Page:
(AP) — A transparency bill amendment that would have required state
highway officials to reveal how much they pay for land to make way for
roads has died in the Indiana House.
that would have opened up information about appraisals and payments was
defeated by Republicans in a largely party-line vote Monday. The full
bill, approved Tuesday in a 98-0 vote, deals with transparency of business
agreements involving the Indiana Economic Development Corp.
Indianapolis Star has reported that the state offered $7 million for
property appraised at $3.3 million for the Interstate 69 extension project
between Evansville and Indianapolis. The Star also found that family
members of Indiana Department of Transportation Chief of Staff Troy
Woodruff received payments totaling more than $1.8 million for their land,
a rate 43 percent above the average INDOT paid per acre for other
officials refused to release records detailing the justification for the
"We don't want
to have our constituents wondering if you happen to be connected, have the
right friends, maybe work in the right place, that somehow you are going
to get a better deal than the next person," said Rep. Matt Pierce,
D-Bloomington, who authored the amendment.
Burton, R-Whiteland, and Jerry Torr, R-Carmel, argued that the proposed
amendment would put sellers' personal information at risk because many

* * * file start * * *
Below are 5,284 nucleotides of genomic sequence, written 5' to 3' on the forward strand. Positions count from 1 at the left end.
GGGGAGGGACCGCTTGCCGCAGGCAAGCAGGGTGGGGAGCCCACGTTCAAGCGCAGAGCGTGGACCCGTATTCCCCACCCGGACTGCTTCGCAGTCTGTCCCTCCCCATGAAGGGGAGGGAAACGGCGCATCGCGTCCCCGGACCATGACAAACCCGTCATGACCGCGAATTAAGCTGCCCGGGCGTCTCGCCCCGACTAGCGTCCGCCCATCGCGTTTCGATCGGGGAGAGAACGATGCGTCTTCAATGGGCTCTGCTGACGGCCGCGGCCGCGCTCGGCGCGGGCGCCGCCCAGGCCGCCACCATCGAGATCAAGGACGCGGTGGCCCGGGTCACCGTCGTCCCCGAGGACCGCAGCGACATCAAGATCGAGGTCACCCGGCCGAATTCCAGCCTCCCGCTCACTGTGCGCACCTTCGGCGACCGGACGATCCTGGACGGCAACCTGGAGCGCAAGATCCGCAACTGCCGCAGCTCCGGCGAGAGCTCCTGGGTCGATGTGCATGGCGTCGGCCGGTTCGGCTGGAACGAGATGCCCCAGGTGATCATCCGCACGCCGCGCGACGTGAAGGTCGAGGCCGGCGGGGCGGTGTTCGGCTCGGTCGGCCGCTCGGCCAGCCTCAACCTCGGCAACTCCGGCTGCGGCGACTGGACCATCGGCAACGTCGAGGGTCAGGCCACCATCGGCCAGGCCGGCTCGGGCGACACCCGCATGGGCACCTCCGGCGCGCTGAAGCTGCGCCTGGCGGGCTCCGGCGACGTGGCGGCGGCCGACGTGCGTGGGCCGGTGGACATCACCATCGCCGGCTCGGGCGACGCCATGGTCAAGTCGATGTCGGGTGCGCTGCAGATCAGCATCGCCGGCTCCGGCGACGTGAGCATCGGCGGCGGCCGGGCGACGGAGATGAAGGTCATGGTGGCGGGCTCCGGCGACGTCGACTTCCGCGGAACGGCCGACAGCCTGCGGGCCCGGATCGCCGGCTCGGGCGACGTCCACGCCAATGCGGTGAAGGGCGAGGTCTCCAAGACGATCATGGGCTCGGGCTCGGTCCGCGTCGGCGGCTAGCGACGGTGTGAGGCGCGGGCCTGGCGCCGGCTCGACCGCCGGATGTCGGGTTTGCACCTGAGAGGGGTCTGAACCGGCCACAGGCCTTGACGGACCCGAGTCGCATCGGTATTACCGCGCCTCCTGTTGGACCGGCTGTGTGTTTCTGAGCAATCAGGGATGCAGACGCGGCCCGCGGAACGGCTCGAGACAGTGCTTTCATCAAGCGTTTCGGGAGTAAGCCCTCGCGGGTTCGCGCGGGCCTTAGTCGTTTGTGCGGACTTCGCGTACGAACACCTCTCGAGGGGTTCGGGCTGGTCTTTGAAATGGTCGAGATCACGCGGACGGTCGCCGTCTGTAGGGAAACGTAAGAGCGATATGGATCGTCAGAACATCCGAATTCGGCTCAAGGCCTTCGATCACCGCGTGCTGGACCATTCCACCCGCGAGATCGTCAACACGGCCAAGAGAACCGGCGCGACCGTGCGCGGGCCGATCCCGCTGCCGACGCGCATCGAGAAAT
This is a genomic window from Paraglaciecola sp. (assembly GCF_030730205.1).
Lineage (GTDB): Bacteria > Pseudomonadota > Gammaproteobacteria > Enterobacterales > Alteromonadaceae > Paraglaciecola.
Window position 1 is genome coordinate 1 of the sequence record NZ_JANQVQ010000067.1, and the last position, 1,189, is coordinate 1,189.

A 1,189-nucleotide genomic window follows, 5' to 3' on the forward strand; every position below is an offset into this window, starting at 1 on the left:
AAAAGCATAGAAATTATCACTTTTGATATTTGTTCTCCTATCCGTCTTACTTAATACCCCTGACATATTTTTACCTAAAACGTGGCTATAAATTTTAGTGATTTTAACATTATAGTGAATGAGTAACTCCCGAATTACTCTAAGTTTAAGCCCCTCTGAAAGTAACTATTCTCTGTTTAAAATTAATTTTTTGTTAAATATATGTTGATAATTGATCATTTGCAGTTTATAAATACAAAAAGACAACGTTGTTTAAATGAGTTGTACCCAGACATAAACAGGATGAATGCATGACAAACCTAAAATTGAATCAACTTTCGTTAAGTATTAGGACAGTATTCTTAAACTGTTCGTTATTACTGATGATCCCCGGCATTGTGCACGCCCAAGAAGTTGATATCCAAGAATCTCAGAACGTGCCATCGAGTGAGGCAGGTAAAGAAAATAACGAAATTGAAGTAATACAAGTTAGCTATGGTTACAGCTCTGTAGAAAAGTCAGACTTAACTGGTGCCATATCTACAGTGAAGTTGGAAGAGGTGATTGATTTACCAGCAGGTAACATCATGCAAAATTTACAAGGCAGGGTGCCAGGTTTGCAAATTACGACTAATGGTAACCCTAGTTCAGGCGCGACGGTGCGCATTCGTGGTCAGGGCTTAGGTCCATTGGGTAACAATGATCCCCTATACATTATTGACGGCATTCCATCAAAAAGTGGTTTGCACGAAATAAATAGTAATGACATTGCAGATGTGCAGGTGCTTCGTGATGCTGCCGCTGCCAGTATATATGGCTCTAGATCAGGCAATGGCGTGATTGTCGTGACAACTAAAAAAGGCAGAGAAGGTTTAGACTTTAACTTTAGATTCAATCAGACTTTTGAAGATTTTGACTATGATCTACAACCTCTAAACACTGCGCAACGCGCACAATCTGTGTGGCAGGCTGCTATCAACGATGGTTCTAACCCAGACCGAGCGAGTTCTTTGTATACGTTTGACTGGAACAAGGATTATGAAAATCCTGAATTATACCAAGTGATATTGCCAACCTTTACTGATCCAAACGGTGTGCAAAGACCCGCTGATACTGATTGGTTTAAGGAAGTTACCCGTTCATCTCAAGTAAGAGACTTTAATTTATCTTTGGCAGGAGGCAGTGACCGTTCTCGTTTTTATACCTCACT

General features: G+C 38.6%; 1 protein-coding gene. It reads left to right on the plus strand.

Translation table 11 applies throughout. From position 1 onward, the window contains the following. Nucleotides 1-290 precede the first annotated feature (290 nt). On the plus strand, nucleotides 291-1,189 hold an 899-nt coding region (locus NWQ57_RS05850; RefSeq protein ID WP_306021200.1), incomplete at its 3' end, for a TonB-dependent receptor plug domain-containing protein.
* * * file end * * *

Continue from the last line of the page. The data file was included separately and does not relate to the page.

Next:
appraisals contain photos.
nefarious intent could look at whether somebody has a big screen TV or if
they have an alarm system, things like that, that could violate an
individual's privacy with regard to their home," Torr said.
Gov. Mike Pence, who took office in January, directed his top ethics
officer last month to investigate the purchase of land owned by Woodruff
and his family.
former Republican legislator, has said he had no involvement with I-69
land purchases other than a Daviess County parcel he owned with his
brother and father. That section of I-69 opened in November.
argued they wanted the highway department to be subject to transparency
similar to what the bill would require for the state's business
Under the bill
previously approved by the Senate, the economic development agency would
have to prepare an annual public report on tax incentives provided to
businesses and the number of jobs created by their projects.
Leader Scott Pelath, D-Michigan City, said Tuesday the bill was a good
step after some jobs announcements in recent years had been "overly
follows a WTHR-TV investigation that found as many as 40 percent of the
more than 100,000 jobs promoted from 2005 to 2010 by agency officials and
then-Gov. Mitch Daniels never materialized, but the IEDC wouldn't disclose
which companies didn't meet their job commitments.